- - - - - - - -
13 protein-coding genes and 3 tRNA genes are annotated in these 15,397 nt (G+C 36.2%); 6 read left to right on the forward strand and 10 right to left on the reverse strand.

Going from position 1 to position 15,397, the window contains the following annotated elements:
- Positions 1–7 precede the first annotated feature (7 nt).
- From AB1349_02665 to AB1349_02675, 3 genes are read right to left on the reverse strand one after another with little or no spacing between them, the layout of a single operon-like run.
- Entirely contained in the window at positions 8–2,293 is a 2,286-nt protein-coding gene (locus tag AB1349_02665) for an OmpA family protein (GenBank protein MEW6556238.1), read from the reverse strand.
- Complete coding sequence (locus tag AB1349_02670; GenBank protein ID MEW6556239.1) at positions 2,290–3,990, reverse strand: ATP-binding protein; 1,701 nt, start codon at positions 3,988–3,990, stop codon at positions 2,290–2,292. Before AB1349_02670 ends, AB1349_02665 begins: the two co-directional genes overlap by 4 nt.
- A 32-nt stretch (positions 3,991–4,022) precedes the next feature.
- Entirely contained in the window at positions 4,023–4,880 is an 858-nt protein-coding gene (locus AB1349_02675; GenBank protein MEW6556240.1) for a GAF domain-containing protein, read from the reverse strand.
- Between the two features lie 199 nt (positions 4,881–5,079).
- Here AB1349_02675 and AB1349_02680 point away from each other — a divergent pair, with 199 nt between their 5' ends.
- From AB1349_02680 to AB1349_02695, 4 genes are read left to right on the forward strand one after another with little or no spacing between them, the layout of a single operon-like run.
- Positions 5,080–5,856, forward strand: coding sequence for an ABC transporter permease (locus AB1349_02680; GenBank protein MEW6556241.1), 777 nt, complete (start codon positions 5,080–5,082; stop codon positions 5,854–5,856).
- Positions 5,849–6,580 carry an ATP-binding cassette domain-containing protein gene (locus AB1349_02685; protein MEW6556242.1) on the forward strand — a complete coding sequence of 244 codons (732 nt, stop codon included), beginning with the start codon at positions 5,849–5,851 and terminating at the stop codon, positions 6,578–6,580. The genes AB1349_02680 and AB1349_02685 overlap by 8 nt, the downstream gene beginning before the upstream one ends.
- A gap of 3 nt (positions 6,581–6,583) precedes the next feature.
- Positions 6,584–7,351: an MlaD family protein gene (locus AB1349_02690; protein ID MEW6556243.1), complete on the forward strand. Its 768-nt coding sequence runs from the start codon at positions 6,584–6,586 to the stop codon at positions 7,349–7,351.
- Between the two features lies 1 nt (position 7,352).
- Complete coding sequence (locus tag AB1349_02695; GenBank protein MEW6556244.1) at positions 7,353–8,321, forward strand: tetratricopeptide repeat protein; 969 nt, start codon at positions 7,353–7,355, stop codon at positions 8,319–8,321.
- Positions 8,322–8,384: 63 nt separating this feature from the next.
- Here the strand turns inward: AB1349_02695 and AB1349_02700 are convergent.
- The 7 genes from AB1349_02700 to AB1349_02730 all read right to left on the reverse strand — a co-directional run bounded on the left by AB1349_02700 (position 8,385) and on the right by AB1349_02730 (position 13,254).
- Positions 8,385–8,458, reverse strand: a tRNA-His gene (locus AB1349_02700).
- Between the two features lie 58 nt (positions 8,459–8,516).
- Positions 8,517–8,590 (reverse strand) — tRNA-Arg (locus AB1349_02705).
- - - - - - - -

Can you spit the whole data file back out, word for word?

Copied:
13 protein-coding genes and 3 tRNA genes are annotated in these 15,397 nt (G+C 36.2%); 6 read left to right on the forward strand and 10 right to left on the reverse strand.

Going from position 1 to position 15,397, the window contains the following annotated elements:
- Positions 1–7 precede the first annotated feature (7 nt).
- From AB1349_02665 to AB1349_02675, 3 genes are read right to left on the reverse strand one after another with little or no spacing between them, the layout of a single operon-like run.
- Entirely contained in the window at positions 8–2,293 is a 2,286-nt protein-coding gene (locus tag AB1349_02665) for an OmpA family protein (GenBank protein MEW6556238.1), read from the reverse strand.
- Complete coding sequence (locus tag AB1349_02670; GenBank protein ID MEW6556239.1) at positions 2,290–3,990, reverse strand: ATP-binding protein; 1,701 nt, start codon at positions 3,988–3,990, stop codon at positions 2,290–2,292. Before AB1349_02670 ends, AB1349_02665 begins: the two co-directional genes overlap by 4 nt.
- A 32-nt stretch (positions 3,991–4,022) precedes the next feature.
- Entirely contained in the window at positions 4,023–4,880 is an 858-nt protein-coding gene (locus AB1349_02675; GenBank protein MEW6556240.1) for a GAF domain-containing protein, read from the reverse strand.
- Between the two features lie 199 nt (positions 4,881–5,079).
- Here AB1349_02675 and AB1349_02680 point away from each other — a divergent pair, with 199 nt between their 5' ends.
- From AB1349_02680 to AB1349_02695, 4 genes are read left to right on the forward strand one after another with little or no spacing between them, the layout of a single operon-like run.
- Positions 5,080–5,856, forward strand: coding sequence for an ABC transporter permease (locus AB1349_02680; GenBank protein MEW6556241.1), 777 nt, complete (start codon positions 5,080–5,082; stop codon positions 5,854–5,856).
- Positions 5,849–6,580 carry an ATP-binding cassette domain-containing protein gene (locus AB1349_02685; protein MEW6556242.1) on the forward strand — a complete coding sequence of 244 codons (732 nt, stop codon included), beginning with the start codon at positions 5,849–5,851 and terminating at the stop codon, positions 6,578–6,580. The genes AB1349_02680 and AB1349_02685 overlap by 8 nt, the downstream gene beginning before the upstream one ends.
- A gap of 3 nt (positions 6,581–6,583) precedes the next feature.
- Positions 6,584–7,351: an MlaD family protein gene (locus AB1349_02690; protein ID MEW6556243.1), complete on the forward strand. Its 768-nt coding sequence runs from the start codon at positions 6,584–6,586 to the stop codon at positions 7,349–7,351.
- Between the two features lies 1 nt (position 7,352).
- Complete coding sequence (locus tag AB1349_02695; GenBank protein MEW6556244.1) at positions 7,353–8,321, forward strand: tetratricopeptide repeat protein; 969 nt, start codon at positions 7,353–7,355, stop codon at positions 8,319–8,321.
- Positions 8,322–8,384: 63 nt separating this feature from the next.
- Here the strand turns inward: AB1349_02695 and AB1349_02700 are convergent.
- The 7 genes from AB1349_02700 to AB1349_02730 all read right to left on the reverse strand — a co-directional run bounded on the left by AB1349_02700 (position 8,385) and on the right by AB1349_02730 (position 13,254).
- Positions 8,385–8,458, reverse strand: a tRNA-His gene (locus AB1349_02700).
- Between the two features lie 58 nt (positions 8,459–8,516).
- Positions 8,517–8,590 (reverse strand) — tRNA-Arg (locus AB1349_02705).